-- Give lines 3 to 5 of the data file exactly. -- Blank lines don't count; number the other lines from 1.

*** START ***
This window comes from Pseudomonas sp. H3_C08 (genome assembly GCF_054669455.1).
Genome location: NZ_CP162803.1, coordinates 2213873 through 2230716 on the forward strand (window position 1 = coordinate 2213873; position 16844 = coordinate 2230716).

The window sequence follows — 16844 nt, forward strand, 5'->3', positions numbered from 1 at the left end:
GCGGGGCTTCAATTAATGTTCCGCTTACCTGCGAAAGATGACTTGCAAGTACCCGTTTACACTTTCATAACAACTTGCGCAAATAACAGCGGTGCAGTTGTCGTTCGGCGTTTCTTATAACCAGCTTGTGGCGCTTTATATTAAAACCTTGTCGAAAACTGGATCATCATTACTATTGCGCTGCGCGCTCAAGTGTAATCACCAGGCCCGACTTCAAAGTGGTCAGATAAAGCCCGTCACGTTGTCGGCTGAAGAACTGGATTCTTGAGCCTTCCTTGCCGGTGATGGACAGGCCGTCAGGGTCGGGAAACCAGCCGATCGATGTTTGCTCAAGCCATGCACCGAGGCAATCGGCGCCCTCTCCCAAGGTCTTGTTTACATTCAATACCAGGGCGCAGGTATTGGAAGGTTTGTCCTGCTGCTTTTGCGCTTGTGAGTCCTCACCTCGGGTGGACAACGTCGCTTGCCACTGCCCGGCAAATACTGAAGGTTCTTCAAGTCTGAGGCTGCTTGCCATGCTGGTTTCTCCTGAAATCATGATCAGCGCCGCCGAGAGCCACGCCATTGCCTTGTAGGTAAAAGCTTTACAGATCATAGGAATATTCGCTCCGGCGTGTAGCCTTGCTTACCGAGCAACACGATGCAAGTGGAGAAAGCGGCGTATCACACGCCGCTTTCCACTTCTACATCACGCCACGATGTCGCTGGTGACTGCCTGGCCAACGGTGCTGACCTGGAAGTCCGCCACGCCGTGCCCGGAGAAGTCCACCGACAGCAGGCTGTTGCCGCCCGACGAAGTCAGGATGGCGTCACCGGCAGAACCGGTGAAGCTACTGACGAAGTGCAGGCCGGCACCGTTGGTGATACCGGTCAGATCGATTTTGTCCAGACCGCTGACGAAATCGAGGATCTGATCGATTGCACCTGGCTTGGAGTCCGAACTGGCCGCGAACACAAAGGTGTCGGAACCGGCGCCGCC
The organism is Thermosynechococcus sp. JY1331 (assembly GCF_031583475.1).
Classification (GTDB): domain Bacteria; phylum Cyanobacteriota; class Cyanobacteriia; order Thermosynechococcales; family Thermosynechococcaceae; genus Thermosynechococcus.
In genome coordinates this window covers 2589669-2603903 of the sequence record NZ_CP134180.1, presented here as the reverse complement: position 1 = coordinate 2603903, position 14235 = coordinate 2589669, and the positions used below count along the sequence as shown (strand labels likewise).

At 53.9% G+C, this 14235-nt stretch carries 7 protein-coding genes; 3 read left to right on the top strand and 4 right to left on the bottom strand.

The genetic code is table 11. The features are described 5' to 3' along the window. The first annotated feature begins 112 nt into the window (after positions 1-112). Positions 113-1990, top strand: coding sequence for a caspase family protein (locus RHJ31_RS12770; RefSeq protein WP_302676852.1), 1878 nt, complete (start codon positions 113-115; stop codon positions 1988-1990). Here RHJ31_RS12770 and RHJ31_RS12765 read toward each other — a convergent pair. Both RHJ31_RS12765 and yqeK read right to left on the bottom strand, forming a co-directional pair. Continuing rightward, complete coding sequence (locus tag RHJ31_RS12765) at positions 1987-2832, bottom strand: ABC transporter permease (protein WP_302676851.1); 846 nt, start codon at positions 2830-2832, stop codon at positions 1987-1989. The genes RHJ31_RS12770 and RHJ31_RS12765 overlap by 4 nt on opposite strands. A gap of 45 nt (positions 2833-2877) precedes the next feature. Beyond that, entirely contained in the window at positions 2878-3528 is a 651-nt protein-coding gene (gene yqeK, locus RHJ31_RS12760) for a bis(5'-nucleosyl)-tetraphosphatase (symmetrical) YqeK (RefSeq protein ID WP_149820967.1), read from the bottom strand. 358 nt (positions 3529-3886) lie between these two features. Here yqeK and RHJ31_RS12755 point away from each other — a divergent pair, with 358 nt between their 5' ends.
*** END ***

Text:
The window sequence follows — 16844 nt, forward strand, 5'->3', positions numbered from 1 at the left end:
GCGGGGCTTCAATTAATGTTCCGCTTACCTGCGAAAGATGACTTGCAAGTACCCGTTTACACTTTCATAACAACTTGCGCAAATAACAGCGGTGCAGTTGTCGTTCGGCGTTTCTTATAACCAGCTTGTGGCGCTTTATATTAAAACCTTGTCGAAAACTGGATCATCATTACTATTGCGCTGCGCGCTCAAGTGTAATCACCAGGCCCGACTTCAAAGTGGTCAGATAAAGCCCGTCACGTTGTCGGCTGAAGAACTGGATTCTTGAGCCTTCCTTGCCGGTGATGGACAGGCCGTCAGGGTCGGGAAACCAGCCGATCGATGTTTGCTCAAGCCATGCACCGAGGCAATCGGCGCCCTCTCCCAAGGTCTTGTTTACATTCAATACCAGGGCGCAGGTATTGGAAGGTTTGTCCTGCTGCTTTTGCGCTTGTGAGTCCTCACCTCGGGTGGACAACGTCGCTTGCCACTGCCCGGCAAATACTGAAGGTTCTTCAAGTCTGAGGCTGCTTGCCATGCTGGTTTCTCCTGAAATCATGATCAGCGCCGCCGAGAGCCACGCCATTGCCTTGTAGGTAAAAGCTTTACAGATCATAGGAATATTCGCTCCGGCGTGTAGCCTTGCTTACCGAGCAACACGATGCAAGTGGAGAAAGCGGCGTATCACACGCCGCTTTCCACTTCTACATCACGCCACGATGTCGCTGGTGACTGCCTGGCCAACGGTGCTGACCTGGAAGTCCGCCACGCCGTGCCCGGAGAAGTCCACCGACAGCAGGCTGTTGCCGCCCGACGAAGTCAGGATGGCGTCACCGGCAGAACCGGTGAAGCTACTGACGAAGTGCAGGCCGGCACCGTTGGTGATACCGGTCAGATCGATTTTGTCCAGACCGCTGACGAAATCGAGGATCTGATCGATTGCACCTGGCTTGGAGTCCGAACTGGCCGCGAACACAAAGGTGTCGGAACCGGCGCCGCC
The organism is Thermosynechococcus sp. JY1331 (assembly GCF_031583475.1).